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Oral Care

An Overview of Toothaches

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When to Seek Medical Care for a Toothache continued...

Any history of trauma, chest pain, or heart disease, or rashes may suggest causes of pain other than purely dental origin. These symptoms with toothache or jaw pain indicate that you should visit your doctor or a hospital's emergency department.

  • High fever or chills: This may indicate a more widespread infection that might require more than antibiotics by mouth.
  • Recent head or face injury: If you experience headache, lightheadedness, nausea, vomiting, or other symptoms that concern you after an injury to your face or mouth, you may have a more serious injury in addition to your dental injury.
  • A facial rash associated with a toothache: This condition may improve with medication. The doctor should be able to decide what is appropriate.
  • Any jaw pain occurring with chest pain: Although jaw pain is most commonly caused by dental disease, it is sometimes referred pain from other areas. People with heart disease, especially people who have had stents placed, people with diabetes, or those who have had heart surgery may have jaw pain as a symptom of heart attack or angina. If your jaw or tooth pain is associated with lightheadedness, sweating, or shortness of breath, you should see a doctor.
  • Trouble swallowing or excessive pain or bleeding from gums: If you have a history of a weakened immune system, diabetes, or steroid use, you are more susceptible to infections. Infections can often be more severe and extensive or caused by unusual organisms. Dental and gum infections in people with these conditions may require more aggressive treatment. An abscess may need draining or IV antibiotics, for example.

 

Exams and Tests for Toothaches

A thorough medical history and oral exam usually lead to an appropriate diagnosis. 

Sometimes, X-rays called periapical and Panorex views (panoramic X-rays of the teeth and jaw) are taken. Rarely, lab evaluation, including ECG tracings of the heart, will assist the doctor. If the cause is something other than a dental or jaw problem, the doctor may prescribe drugs directed at the problem. If the condition is more severe, the doctor may admit you to the hospital for further care. You may be referred to a dentist for further treatment.

How Do I Measure Up? Get the Facts Fast!

Number of Days Per Week I Floss

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Only 18.5% of Americans never floss. You are missing out on a simple way to make a big difference in the health of your mouth. Regardless of how well you brush, plaque still forms between your teeth and along your gums. Floss removes food trapped between the teeth and removes the film of bacteria that forms there before it turns to plaque, which can cause inflamed gums (gingivitis), cavities, and tooth loss. Try flossing just one tooth to get started.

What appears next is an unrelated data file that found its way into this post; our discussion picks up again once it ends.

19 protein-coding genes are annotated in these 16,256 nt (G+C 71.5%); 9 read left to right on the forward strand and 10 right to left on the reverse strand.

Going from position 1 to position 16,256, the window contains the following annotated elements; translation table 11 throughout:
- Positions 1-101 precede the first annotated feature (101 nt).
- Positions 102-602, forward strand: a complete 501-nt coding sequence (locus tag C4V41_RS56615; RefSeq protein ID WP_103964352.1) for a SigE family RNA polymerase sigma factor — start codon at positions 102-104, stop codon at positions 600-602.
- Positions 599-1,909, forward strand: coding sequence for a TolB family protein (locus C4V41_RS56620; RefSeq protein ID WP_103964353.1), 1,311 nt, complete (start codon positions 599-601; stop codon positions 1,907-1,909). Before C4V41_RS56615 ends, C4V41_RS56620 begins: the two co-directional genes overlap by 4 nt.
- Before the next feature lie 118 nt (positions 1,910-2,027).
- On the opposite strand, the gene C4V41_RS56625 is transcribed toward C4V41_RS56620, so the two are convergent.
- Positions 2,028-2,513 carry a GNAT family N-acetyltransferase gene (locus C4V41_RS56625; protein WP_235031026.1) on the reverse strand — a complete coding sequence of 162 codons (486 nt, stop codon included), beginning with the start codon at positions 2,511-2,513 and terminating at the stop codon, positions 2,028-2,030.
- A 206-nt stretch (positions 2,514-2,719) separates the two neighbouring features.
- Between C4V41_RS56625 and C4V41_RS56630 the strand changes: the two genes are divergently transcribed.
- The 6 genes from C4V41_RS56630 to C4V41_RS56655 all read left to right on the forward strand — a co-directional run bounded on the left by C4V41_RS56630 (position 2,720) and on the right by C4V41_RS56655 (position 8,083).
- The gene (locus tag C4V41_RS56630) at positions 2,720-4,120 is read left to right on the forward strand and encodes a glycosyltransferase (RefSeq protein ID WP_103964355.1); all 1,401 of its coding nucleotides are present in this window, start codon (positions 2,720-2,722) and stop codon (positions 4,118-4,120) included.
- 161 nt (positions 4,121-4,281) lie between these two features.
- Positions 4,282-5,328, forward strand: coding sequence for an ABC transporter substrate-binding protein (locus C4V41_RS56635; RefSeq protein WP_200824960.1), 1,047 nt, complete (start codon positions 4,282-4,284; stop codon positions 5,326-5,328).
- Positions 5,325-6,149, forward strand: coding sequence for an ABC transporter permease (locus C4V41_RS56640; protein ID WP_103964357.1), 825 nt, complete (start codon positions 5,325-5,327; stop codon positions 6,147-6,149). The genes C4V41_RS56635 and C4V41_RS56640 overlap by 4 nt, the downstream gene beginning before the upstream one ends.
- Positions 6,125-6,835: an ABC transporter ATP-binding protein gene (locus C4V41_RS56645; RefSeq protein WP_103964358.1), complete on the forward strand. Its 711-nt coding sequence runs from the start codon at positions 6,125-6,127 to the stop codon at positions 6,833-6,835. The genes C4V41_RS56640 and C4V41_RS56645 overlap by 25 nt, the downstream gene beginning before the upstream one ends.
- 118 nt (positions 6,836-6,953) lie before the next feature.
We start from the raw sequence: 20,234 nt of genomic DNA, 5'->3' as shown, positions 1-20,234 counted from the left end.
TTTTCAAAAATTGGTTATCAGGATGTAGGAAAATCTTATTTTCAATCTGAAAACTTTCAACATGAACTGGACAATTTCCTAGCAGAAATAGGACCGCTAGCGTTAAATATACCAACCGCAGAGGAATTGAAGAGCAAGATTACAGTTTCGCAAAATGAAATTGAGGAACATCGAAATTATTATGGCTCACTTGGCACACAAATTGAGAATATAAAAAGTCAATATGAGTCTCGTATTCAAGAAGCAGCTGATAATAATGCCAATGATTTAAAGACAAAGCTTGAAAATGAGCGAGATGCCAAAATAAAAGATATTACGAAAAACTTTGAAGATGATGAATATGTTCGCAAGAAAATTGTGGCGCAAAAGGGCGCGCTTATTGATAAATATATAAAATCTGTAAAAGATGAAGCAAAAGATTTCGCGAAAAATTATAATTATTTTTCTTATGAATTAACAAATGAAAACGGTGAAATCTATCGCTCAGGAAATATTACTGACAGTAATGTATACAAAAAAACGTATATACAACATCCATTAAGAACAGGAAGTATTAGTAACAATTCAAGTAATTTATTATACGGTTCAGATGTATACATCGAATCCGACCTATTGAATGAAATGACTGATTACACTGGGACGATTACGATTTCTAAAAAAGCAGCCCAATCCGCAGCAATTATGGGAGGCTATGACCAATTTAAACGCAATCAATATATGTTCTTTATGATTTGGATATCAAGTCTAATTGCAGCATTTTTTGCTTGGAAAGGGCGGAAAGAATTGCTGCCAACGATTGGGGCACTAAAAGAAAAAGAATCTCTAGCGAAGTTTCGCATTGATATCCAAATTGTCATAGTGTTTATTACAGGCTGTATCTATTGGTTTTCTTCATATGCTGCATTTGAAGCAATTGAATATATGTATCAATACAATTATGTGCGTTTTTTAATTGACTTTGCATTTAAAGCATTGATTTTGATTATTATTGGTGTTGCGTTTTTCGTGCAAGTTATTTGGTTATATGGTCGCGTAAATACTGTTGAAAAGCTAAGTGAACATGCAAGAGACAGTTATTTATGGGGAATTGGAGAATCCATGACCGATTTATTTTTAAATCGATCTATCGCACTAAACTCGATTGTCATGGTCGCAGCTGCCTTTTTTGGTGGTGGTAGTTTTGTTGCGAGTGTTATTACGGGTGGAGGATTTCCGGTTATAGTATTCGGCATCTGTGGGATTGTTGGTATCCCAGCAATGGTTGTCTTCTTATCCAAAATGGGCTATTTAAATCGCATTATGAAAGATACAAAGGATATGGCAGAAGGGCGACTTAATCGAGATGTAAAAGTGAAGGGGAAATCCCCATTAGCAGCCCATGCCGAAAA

You are one of 31% of Americans who don't floss daily. You are missing out on a simple way to make a big difference in the health of your mouth. Regardless of how well you brush, plaque still forms between your teeth and along your gums. Toothbrush bristles alone cannot clean effectively between these tight spaces. Flossing removes up to 80% of the film that hardens to plaque, which can cause inflamed gums (gingivitis), cavities, and tooth loss. Aim for 3 more days!

You are one of 31% of Americans who don't floss daily, but you're well on your way to making a positive impact on your teeth and gums. Regardless of how well you brush, plaque still forms between your teeth and along your gums. Toothbrush bristles alone cannot clean effectively between these tight spaces. Flossing removes up to 80% of the film that hardens to plaque, which can cause inflamed gums (gingivitis), cavities, and tooth loss. Aim for all 7 days!

Only 50.5% of Americans floss daily, and good for you that you are one of them! Regardless of how well you brush, plaque still forms between your teeth and along your gums. Toothbrush bristles alone cannot clean effectively between these tight spaces. Flossing removes up to 80% of the film that hardens to plaque, which can cause inflamed gums (gingivitis), cavities, and tooth loss. Congratulations on your good oral health habit!

SOURCES:

American Dental Association, Healthy People 2010

This tool is intended only for adults 18 and older.

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